Metja Ledwaba and Lungile Mazwai, the founders of Ledwaba Mazwai Attorneys, are no strangers to hard work, determination and dedication. As entrepreneurs who are two of South Africa’s pioneers in establishing successful black-owned commercial law firms, they understand that to succeed one needs to put in the hours, make sacrifices and take calculated risks.
The duo’s dream came to fruition in 1996 when they established what would become a dynamic law firm that showcases the capabilities and excellence of black legal practitioners in the areas of legal practice from which black people were traditionally excluded.
“As a result of South Africa’s apartheid era, black lawyers were historically confined to the areas of matrimonial law, criminal law and personal injury cases. Our vision was that of a commercial law firm that could compete against the established ‘white law firms’ at the time. We thus had to break these boundaries to bring our dream to fruition,” Ledwaba explains.
Ledwaba and Mazwai met at the University of Natal (now KwaZulu-Natal) in 1990 where they were studying toward their senior law degrees. As two of a handful of black law students in their class at the time, they soon formed a friendship and would often speak of their joint aspiration to establish a black-owned and managed commercial law firm.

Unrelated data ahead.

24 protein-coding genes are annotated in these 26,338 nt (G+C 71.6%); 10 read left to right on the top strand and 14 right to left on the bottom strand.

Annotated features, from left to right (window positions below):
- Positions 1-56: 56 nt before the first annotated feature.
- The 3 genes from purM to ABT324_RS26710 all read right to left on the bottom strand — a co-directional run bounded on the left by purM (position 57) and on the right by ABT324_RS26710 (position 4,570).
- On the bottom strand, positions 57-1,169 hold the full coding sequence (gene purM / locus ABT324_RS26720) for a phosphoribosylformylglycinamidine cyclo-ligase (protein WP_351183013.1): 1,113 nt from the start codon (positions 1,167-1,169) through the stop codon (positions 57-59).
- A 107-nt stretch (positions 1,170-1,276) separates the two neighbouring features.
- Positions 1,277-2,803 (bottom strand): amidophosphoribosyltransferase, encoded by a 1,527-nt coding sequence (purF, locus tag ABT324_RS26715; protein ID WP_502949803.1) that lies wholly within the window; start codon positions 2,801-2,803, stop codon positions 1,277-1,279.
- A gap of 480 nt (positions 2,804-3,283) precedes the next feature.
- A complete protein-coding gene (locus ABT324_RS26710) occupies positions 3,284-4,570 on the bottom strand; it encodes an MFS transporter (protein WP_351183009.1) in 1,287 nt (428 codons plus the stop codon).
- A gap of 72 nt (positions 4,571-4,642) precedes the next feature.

“We always sat next to each other in class and shared notes for exams. Luckily Metja has a nice handwriting and he can read my ‘scribbles’. Without realising it at the time, we had already formed a partnership that would last many years,” says Mazwai.
Both men completed their articles and trained at established law firms, which gave them the solid foundation in commercial law, and managing and providing legal services to government, institutions and corporates, which they needed to launch their own law firm; with offices in Nieuw Muckleneuk, Pretoria-based Ledwaba Mazwai Attorneys has grown to a staff complement of 32 over the past 18 years, 28 of whom are lawyers.